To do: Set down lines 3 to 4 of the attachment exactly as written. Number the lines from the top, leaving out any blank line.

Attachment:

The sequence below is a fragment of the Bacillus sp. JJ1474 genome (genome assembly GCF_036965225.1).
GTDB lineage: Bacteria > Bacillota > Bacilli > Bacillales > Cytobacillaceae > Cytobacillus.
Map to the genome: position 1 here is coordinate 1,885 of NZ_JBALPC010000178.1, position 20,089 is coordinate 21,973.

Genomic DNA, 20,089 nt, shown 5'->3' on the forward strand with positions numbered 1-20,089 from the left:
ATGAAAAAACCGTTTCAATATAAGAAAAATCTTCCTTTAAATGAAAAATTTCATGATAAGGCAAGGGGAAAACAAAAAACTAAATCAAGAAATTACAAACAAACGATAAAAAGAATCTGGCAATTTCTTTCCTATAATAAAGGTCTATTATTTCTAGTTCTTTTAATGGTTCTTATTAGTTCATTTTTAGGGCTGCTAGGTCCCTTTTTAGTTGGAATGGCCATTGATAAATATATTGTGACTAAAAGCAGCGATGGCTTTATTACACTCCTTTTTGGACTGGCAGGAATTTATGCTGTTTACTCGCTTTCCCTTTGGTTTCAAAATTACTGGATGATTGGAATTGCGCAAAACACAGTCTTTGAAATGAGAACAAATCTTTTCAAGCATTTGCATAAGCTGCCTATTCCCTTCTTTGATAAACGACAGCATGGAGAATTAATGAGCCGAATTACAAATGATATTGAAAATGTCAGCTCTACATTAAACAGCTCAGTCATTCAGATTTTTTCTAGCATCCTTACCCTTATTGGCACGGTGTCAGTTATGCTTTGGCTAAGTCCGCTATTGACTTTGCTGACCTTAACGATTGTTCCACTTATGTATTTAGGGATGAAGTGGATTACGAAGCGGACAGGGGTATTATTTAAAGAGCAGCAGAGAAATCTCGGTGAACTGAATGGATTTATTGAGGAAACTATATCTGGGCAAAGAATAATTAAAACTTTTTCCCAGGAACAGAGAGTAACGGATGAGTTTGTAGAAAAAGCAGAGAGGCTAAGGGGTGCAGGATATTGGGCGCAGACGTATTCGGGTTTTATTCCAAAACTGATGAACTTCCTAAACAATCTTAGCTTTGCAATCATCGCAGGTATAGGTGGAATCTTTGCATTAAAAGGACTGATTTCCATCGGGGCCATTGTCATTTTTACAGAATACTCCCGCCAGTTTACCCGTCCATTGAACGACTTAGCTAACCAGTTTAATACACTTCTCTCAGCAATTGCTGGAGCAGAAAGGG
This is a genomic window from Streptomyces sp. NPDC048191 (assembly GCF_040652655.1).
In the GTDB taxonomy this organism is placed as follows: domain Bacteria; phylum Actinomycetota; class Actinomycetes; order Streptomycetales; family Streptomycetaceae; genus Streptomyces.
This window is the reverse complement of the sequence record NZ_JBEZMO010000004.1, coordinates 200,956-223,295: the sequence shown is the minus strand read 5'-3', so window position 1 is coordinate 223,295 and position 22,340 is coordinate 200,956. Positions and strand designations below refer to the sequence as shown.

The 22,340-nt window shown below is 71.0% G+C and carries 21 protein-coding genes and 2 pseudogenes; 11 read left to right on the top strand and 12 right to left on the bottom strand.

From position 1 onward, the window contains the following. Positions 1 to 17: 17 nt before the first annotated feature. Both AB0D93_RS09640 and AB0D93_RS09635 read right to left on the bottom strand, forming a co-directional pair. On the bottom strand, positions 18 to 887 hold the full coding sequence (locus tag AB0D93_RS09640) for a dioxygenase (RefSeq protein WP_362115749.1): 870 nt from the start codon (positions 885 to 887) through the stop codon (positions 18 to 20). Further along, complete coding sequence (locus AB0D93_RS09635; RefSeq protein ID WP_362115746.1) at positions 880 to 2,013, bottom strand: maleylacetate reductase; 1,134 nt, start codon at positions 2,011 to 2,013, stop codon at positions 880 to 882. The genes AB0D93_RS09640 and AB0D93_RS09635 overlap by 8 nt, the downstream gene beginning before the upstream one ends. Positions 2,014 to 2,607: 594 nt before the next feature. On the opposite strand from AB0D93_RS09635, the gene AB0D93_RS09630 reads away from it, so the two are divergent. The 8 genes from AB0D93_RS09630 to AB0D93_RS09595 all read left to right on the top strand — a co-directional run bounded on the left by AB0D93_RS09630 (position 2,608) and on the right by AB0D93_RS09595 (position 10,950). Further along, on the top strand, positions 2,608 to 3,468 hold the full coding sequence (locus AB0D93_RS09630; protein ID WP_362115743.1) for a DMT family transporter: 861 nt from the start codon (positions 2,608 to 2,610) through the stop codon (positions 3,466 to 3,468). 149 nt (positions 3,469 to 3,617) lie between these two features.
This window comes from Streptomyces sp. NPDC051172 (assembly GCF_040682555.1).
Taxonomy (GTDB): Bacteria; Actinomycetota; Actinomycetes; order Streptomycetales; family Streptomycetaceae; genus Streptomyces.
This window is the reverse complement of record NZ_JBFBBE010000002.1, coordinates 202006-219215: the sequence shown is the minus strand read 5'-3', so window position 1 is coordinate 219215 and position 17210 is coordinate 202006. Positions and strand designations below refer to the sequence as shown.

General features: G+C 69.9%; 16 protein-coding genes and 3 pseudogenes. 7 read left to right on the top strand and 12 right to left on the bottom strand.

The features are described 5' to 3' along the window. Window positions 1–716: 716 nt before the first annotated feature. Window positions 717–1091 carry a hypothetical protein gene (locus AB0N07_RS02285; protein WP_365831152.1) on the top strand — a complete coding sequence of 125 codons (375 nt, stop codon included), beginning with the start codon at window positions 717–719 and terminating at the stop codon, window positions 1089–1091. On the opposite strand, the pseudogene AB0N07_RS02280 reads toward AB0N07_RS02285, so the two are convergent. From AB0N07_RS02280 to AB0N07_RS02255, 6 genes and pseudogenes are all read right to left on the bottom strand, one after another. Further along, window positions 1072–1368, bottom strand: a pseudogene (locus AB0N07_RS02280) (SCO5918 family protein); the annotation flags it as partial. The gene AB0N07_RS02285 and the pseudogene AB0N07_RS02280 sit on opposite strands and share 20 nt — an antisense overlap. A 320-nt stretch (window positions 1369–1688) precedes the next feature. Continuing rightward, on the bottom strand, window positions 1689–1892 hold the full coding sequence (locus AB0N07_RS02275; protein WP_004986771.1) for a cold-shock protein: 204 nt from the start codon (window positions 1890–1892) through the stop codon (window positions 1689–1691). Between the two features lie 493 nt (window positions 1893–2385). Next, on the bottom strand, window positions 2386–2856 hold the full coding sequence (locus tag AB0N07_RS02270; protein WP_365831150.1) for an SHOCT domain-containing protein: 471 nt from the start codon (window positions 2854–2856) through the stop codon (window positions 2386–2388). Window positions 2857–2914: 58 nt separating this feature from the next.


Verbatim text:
Map to the genome: position 1 here is coordinate 1,885 of NZ_JBALPC010000178.1, position 20,089 is coordinate 21,973.

Genomic DNA, 20,089 nt, shown 5'->3' on the forward strand with positions numbered 1-20,089 from the left: